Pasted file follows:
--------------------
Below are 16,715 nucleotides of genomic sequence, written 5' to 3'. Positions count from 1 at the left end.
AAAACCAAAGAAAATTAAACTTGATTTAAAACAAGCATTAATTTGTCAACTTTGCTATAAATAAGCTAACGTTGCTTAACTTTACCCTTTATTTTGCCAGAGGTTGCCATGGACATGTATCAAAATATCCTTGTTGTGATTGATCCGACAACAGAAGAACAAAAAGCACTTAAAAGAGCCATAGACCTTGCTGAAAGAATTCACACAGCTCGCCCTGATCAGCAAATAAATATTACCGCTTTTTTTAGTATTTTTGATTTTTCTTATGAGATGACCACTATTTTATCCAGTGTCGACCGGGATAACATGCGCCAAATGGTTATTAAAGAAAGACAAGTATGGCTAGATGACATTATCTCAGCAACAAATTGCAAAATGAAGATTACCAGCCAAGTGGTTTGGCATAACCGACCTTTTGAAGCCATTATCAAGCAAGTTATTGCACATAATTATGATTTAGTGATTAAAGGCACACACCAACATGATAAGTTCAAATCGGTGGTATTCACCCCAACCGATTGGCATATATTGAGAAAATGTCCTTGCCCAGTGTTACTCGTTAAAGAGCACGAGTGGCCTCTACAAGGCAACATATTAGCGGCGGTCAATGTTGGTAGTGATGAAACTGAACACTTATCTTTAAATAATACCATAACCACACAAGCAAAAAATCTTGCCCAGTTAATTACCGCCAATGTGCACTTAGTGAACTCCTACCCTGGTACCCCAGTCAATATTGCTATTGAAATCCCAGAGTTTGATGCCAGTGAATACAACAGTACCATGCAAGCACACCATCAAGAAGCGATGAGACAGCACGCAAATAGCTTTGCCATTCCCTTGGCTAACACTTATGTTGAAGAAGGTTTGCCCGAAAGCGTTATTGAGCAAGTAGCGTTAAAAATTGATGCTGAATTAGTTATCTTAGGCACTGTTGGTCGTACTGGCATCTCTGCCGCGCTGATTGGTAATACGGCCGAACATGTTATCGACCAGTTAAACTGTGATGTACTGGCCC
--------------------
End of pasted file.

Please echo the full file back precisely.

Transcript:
Below are 16,715 nucleotides of genomic sequence, written 5' to 3'. Positions count from 1 at the left end.
AAAACCAAAGAAAATTAAACTTGATTTAAAACAAGCATTAATTTGTCAACTTTGCTATAAATAAGCTAACGTTGCTTAACTTTACCCTTTATTTTGCCAGAGGTTGCCATGGACATGTATCAAAATATCCTTGTTGTGATTGATCCGACAACAGAAGAACAAAAAGCACTTAAAAGAGCCATAGACCTTGCTGAAAGAATTCACACAGCTCGCCCTGATCAGCAAATAAATATTACCGCTTTTTTTAGTATTTTTGATTTTTCTTATGAGATGACCACTATTTTATCCAGTGTCGACCGGGATAACATGCGCCAAATGGTTATTAAAGAAAGACAAGTATGGCTAGATGACATTATCTCAGCAACAAATTGCAAAATGAAGATTACCAGCCAAGTGGTTTGGCATAACCGACCTTTTGAAGCCATTATCAAGCAAGTTATTGCACATAATTATGATTTAGTGATTAAAGGCACACACCAACATGATAAGTTCAAATCGGTGGTATTCACCCCAACCGATTGGCATATATTGAGAAAATGTCCTTGCCCAGTGTTACTCGTTAAAGAGCACGAGTGGCCTCTACAAGGCAACATATTAGCGGCGGTCAATGTTGGTAGTGATGAAACTGAACACTTATCTTTAAATAATACCATAACCACACAAGCAAAAAATCTTGCCCAGTTAATTACCGCCAATGTGCACTTAGTGAACTCCTACCCTGGTACCCCAGTCAATATTGCTATTGAAATCCCAGAGTTTGATGCCAGTGAATACAACAGTACCATGCAAGCACACCATCAAGAAGCGATGAGACAGCACGCAAATAGCTTTGCCATTCCCTTGGCTAACACTTATGTTGAAGAAGGTTTGCCCGAAAGCGTTATTGAGCAAGTAGCGTTAAAAATTGATGCTGAATTAGTTATCTTAGGCACTGTTGGTCGTACTGGCATCTCTGCCGCGCTGATTGGTAATACGGCCGAACATGTTATCGACCAGTTAAACTGTGATGTACTGGCCC